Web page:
Stephen G. Cobb - Florida Criminal Defense Lawyer

Florida DUI Penalties


Drinking and driving is a very lethal combination. Of all of the accidents that can be prevented, drunk driving wrecks are generally the most dangerous and claim the most lives. Before you stagger out to a parking lot and attempt to weave your way home, you should keep in mind a few of the Florida DUI laws and their penalties.

What Makes it a DUI?

You can be charged with a DUI if you are caught in control of a motor vehicle with a blood or breath alcohol level of .08. You can be pulled over on suspicion of driving while under the influence for erratic driving or for technical reasons such as equipment failure or concerns.

How Much Will DUI Cost?

The amount of money that you will spend during and following a DUI case will vary depending on whether this is your first charge, if any damages or injuries occurred or if you had subsequent charges after the initial offense. (For instance, you resisted arrest during the original stop.)

Costs can include:

  • Fines and court costs
  • Attorney fees
  • Time lost from work
  • Drug/Alcohol assessment and treatment if ordered by court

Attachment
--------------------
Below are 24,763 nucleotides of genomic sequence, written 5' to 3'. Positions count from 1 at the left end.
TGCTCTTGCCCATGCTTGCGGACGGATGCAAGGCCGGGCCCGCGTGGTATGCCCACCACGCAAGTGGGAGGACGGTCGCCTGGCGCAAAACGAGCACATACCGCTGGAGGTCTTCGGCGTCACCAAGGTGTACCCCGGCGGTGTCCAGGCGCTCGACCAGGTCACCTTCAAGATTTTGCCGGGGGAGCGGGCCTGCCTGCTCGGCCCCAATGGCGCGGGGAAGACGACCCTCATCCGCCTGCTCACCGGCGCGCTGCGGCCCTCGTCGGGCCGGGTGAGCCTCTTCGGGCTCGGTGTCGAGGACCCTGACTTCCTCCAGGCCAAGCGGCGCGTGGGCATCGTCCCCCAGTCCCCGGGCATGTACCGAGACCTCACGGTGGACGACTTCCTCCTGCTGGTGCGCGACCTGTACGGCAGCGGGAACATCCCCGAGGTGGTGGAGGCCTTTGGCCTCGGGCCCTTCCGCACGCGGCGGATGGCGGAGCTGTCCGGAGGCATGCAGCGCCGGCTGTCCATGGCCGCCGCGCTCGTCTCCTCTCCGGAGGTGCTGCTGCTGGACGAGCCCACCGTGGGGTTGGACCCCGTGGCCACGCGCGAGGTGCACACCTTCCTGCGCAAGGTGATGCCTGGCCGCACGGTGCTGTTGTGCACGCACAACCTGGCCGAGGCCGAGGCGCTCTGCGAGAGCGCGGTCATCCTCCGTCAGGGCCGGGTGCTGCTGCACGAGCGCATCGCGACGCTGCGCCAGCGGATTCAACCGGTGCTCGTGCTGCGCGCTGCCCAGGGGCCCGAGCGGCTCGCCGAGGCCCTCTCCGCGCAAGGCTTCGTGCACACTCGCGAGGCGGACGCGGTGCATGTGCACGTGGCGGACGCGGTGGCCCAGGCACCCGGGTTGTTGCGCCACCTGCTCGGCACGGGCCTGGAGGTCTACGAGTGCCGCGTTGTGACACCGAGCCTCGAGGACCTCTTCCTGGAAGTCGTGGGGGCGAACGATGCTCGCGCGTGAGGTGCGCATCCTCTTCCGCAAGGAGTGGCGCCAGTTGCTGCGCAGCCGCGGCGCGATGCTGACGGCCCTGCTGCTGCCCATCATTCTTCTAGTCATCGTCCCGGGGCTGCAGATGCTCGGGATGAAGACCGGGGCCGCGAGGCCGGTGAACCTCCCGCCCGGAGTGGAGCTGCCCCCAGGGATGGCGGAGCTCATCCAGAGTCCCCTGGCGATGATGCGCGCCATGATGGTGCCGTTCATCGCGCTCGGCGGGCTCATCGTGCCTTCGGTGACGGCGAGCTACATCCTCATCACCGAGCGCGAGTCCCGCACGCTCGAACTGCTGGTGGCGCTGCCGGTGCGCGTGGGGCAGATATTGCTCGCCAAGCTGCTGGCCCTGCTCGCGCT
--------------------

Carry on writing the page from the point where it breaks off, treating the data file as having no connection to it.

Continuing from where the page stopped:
• Restoring your driver’s license
  • The cost of an ignition interlock if so ordered
  • Vehicle impound fees and penalties
  • Will I go to jail?

For a first offense, you could be sent to jail for a period of no more than six months, with jail time increasing for every offense thereafter. After a second offense, an ignition interlock device will be installed at your own expense with the hopes of at least deterring you from racking up any more DUI charges during that time period. Florida DUI laws seek to treat alcohol and drug abuse in addition to the punishments that are handed out.

What if I Hurt Someone?

Florida DUI law states that if you have caused damage to property while intoxicated, the crime is First Degree Misdemeanor. If you have done bodily harm to a person or persons, the charge moves up to a Third Degree Felony for each count. If any of the injured parties dies, the charge becomes a Felony of either the First or Second degree and can automatically mean a minimum of four years in prison.

Stephen G. Cobb, Esq.

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